This should put an end to the "business as usual" argument once and for all.
One of climate skeptics' favorite arguments for doing nothing about global warming is the idea that what's happening on Earth right now isn't unusual.
The planet is always going through cycles of warmer and cooler weather, they argue, and eventually temperatures will swing back down.
But new research indicates that what's happening on Earth right now is unlike anything the planet has experienced in the past 2,000 years — potentially putting an end to the "business as usual" argument once and for all.
On Wednesday, researchers published two new papers in the journals Nature and Nature Geoscience.
In the Nature paper, they detail how they used 700 proxy records of temperature changes to recreate Earth's climate conditions over the past 2,000 years. Meanwhile, in the Nature Geoscience paper, they focused on charting the planet's average temperature.
This allowed them to analyze several extended periods of warming and cooling often cited as examples of Earth's penchant for cycling through temperatures, including the Roman Warm Period from 250 to 400 and the Little Ice Age from 1300 to 1870.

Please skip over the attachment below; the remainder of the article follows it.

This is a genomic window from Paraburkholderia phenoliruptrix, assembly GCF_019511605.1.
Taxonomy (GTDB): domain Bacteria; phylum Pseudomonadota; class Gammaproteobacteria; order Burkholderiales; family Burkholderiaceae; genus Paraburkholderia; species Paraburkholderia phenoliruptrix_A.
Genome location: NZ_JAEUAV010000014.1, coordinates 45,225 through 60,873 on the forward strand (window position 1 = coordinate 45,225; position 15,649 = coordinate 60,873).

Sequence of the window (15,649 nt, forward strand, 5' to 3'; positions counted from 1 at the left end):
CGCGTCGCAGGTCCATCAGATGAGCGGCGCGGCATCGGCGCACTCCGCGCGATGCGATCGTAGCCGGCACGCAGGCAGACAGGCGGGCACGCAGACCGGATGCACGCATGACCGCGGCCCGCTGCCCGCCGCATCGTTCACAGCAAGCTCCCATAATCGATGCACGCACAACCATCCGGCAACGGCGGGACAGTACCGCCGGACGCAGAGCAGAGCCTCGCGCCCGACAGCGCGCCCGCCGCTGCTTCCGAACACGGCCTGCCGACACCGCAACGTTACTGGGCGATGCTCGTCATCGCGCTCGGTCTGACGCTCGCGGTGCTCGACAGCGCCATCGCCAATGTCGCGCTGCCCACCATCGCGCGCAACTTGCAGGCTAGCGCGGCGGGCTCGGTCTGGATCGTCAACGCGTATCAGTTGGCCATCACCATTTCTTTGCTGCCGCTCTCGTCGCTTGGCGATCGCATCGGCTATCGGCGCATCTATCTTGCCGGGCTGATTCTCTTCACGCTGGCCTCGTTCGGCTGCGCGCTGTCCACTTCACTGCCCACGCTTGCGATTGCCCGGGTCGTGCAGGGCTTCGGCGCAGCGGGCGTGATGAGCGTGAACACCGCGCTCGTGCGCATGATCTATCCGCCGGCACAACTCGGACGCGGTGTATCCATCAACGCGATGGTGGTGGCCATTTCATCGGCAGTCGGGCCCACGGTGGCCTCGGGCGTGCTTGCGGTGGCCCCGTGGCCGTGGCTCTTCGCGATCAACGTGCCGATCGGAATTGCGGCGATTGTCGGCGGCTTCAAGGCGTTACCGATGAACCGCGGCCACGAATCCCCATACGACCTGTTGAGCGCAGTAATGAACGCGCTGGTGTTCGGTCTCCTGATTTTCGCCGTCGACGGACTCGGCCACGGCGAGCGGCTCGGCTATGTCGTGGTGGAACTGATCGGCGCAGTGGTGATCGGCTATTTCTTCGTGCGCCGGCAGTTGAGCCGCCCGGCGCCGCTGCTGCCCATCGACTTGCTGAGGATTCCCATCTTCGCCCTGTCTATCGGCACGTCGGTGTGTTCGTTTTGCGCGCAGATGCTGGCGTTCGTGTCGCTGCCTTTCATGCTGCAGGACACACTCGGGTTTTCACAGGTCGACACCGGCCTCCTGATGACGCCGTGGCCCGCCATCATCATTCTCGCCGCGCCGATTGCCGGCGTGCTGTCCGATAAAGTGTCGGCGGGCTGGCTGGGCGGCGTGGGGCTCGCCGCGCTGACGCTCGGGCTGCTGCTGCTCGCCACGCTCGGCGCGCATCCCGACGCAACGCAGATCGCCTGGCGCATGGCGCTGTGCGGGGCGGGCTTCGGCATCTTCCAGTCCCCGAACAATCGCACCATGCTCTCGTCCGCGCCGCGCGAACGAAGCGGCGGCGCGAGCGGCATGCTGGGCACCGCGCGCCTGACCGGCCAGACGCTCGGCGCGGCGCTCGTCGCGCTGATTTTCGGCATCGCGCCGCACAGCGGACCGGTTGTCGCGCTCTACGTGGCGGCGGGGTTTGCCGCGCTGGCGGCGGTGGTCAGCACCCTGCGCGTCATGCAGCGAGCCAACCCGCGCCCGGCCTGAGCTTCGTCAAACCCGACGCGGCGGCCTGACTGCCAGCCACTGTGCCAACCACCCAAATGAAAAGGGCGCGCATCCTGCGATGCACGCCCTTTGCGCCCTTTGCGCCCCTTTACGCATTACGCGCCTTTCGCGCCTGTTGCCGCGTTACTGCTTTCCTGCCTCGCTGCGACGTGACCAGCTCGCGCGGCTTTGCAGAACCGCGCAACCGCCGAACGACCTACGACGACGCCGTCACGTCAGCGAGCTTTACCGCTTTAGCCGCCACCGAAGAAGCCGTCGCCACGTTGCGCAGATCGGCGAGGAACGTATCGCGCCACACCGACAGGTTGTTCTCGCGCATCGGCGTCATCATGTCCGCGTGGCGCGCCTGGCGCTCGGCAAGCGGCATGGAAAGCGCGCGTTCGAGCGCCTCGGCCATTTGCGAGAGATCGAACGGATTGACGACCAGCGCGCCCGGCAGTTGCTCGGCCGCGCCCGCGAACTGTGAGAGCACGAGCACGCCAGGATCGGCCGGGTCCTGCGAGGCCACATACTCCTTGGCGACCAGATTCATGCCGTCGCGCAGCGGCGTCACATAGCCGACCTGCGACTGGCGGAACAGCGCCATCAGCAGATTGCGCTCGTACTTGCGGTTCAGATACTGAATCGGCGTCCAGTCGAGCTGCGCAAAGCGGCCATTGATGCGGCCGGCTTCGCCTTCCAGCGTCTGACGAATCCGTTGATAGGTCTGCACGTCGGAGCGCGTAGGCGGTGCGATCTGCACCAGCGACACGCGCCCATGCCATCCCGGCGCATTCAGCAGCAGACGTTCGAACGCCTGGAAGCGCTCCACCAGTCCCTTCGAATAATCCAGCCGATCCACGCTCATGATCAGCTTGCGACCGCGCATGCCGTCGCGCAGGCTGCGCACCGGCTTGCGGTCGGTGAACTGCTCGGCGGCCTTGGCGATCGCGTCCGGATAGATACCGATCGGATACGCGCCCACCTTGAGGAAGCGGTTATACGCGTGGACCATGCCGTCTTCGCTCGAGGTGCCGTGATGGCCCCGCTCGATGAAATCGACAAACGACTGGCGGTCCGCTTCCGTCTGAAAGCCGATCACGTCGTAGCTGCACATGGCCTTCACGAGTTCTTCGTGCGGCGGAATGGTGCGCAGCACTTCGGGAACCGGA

The Nature paper found that no historic period of warming or cooling affected more than half the Earth at any one time — a stark contrast to 20th century warming, which affected more than 98 percent of the planet.
"This paper should finally stop climate change deniers claiming that the recent observed coherent global warming is part of a natural climate cycle," University College London climatology professor Mark Maslin, who wasn't involved in the studies, told the BBC.
The Nature Geoscience article, meanwhile, revealed that this warming has never happened so quickly — meaning we literally don't have time to argue about it anymore.
READ MORE: Climate change: Current warming 'unparalleled' in 2,000 years [BBC]
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